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Oppn takes on PM, says delays, protests legitimate tools

K Keshava Rao of TRS said Modi “perhaps thought that checks should not mean blocking”, and that “checks can at best be checkmating”.

Written by Krishn Kaushik | New Delhi | Published: November 19, 2019 6:32:57 am
Prime Minister Narendra Modi on the opening session of the parliament.

Even as Prime Minister Narendra Modi stressed the importance of differentiating between checking and choking, several Opposition members emphasised that delaying a possibly hasty action in Lok Sabha and protests are legitimate tools available with the Opposition.

Several members quoted Gopalaswamy Ayangar from the drafting of the Constitution.

Former Prime Minister Manmohan Singh said Ayangar had given three reasons for the need of a second chamber — the Rajya Sabha. Ayangar, Singh said, “expected that Rajya Sabha would hold dignified debates, delay legislation which might be the outcome of passions of the moment, and provide opportunity to seasoned people who might not be in the thickest of political fray but who might be willing to participate in debates with the amount of learning and importance which we do not ordinarily associate with the House of People.”

Arguing on similar lines, CPI(M) leader T K Rangarajan said, “Constitution-framers have said, ‘The Second Chamber is the only instrument by which we delay action which might be hastily finished in Lok Sabha…’.” He added that the government is now pushing “everything” in the guise of Money Bill.

K Keshava Rao of TRS said Modi “perhaps thought that checks should not mean blocking”, and that “checks can at best be checkmating”. He said, “Now, checkmating has also never been done…either you come from a tyranny of majoritarianism, or a tyranny of one House, or of one thinking”. Two minds, he added, are “always better than one”.
Samajwadi Party’s Ram Gopal Yadav asserted that the Upper House cannot just agree to whatever the Lok Sabha does.

Some of the common demands raised by several members were that the House should function for 100 days a year, and even smaller parties should get more time to speak. Several members also said that all states should have equal representation in the Upper House, which is also the Council of States.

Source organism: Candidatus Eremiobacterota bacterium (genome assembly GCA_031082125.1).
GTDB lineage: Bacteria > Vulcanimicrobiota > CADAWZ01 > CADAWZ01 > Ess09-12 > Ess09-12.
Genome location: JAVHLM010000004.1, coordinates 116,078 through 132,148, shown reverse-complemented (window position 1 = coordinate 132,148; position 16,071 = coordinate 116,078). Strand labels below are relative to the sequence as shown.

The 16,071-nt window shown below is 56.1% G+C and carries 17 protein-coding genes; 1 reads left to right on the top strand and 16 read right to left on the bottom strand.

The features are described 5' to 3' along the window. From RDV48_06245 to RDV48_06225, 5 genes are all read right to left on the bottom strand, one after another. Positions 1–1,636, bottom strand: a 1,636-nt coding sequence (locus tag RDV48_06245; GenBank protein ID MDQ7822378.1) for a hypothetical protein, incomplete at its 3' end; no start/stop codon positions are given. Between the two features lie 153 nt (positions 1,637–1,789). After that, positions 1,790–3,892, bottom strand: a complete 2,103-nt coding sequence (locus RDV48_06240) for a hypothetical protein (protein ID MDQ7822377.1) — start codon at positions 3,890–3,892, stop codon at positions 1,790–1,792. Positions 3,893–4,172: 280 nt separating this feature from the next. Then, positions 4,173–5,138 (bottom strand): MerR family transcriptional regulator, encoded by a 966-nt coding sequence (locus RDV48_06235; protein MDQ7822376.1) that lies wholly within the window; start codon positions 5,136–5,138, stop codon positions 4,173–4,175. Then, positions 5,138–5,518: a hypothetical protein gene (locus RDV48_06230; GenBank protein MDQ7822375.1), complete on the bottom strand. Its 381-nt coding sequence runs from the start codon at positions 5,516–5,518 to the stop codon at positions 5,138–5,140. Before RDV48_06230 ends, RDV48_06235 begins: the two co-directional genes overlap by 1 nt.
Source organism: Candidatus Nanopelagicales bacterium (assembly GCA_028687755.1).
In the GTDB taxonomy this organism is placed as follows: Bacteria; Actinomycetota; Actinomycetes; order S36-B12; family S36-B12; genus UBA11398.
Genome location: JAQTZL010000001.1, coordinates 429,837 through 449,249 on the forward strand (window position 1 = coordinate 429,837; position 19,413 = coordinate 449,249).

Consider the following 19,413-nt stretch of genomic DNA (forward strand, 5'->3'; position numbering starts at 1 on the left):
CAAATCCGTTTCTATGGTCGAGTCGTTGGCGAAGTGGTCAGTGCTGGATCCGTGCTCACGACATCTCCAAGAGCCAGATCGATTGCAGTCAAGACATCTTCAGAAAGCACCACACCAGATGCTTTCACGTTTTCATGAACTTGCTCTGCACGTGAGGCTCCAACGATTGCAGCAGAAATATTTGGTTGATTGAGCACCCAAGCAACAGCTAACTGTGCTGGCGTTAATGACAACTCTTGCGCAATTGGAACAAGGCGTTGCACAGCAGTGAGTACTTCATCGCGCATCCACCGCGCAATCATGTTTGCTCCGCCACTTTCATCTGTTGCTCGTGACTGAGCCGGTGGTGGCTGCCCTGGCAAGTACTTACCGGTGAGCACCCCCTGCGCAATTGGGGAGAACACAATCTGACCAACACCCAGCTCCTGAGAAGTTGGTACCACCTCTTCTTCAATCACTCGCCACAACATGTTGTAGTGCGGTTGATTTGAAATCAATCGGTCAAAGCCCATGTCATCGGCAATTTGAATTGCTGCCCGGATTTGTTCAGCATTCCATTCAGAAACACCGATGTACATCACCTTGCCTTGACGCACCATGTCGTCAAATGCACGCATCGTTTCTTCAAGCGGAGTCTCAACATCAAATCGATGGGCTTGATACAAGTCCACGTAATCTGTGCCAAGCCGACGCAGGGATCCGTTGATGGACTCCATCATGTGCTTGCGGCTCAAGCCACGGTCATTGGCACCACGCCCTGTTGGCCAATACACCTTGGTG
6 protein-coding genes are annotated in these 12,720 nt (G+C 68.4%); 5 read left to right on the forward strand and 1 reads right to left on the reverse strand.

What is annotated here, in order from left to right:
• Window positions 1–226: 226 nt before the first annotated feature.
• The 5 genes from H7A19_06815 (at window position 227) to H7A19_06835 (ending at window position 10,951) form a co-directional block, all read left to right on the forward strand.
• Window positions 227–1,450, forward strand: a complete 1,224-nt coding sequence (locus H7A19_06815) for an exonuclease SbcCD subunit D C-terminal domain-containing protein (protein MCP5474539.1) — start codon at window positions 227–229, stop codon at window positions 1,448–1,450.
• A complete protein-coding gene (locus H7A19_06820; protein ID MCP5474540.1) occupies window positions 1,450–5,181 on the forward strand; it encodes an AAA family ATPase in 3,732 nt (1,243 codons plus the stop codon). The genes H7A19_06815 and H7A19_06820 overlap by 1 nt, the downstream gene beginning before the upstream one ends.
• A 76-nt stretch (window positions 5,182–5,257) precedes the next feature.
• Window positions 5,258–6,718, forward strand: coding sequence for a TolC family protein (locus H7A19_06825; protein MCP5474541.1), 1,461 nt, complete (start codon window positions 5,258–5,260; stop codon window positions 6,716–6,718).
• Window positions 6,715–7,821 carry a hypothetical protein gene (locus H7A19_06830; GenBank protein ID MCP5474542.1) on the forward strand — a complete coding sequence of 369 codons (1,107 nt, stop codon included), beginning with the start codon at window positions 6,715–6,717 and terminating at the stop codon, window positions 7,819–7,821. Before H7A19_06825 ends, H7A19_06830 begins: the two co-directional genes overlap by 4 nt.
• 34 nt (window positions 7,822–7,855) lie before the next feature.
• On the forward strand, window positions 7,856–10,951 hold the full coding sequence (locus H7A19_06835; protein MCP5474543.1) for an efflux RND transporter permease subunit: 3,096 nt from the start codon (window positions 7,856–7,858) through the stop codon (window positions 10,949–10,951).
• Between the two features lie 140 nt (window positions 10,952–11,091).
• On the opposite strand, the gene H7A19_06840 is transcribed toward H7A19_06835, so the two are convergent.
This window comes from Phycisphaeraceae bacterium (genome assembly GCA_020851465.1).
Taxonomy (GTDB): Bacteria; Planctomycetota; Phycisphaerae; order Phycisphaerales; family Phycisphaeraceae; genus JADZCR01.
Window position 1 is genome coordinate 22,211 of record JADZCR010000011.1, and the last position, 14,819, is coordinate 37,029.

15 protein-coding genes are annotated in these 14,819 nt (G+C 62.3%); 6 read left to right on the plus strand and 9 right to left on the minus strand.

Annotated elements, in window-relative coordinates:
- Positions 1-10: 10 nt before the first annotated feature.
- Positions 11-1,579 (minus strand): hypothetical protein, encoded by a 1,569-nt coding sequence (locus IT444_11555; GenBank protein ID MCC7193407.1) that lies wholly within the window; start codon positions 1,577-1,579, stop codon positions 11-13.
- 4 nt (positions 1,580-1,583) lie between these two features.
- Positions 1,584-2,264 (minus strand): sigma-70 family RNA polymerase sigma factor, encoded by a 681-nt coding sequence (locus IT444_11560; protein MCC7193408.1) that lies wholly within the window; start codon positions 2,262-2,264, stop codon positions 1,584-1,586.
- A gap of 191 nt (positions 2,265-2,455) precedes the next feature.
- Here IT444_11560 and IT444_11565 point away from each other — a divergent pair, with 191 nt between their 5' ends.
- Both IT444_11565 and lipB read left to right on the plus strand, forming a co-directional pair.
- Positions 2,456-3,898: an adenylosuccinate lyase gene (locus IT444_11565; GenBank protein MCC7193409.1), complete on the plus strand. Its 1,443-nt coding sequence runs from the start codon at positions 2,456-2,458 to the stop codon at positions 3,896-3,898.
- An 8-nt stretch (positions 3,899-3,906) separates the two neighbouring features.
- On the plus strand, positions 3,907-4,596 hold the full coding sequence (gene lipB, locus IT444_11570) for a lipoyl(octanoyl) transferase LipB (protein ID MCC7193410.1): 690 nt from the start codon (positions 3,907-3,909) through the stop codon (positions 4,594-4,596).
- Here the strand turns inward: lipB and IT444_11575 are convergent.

Members of the treasury benches, however, disagreed with the opposition leaders. BJP’s Bhupendra Yadav countered Singh on his accusation that fewer Bills were sent to Parliamentary committees. He said the UPA government under Singh had referred only five Bills to House panels, while the Modi government has sent 17 Bills to select committees. “This is more than three times than that of the Congress government,” he said.

Congress leader Anand Sharma interjected and said that the Bills are being sent to select committees after demands from the Opposition. He said the Rajya Sabha is being called “obstructionist” but pointed out that late minister and BJP leader Arun Jaitley had said that “it is an instrument available to the Opposition”.

Trinamool Congress member Sukhendu Sekhar Ray said that legislative powers of the Upper House are under attack because many Bills are termed as Money Bill. “Of late, there is an increasing tendency for bringing Bills as Money Bills,” Ray said. He said Congress’s Jairam Ramesh had to “run to the apex court to challenge decisions treating certain Bills as Money Bills…. A situation has arisen where we, particularly members of Rajya Sabha, are not happy that on all occasions some Bills are treated as Money Bills.”

In his speech, Ramesh said that while the House is celebrating democracy, there is hypocrisy being practiced since the Upper House is bypassed through “abuse” of the Money Bill route.

AIADMK’s A Navaneethakrishnan said that obstruction of proceedings of the House cannot be stretched or taken to the extent of an entire session or entire day.

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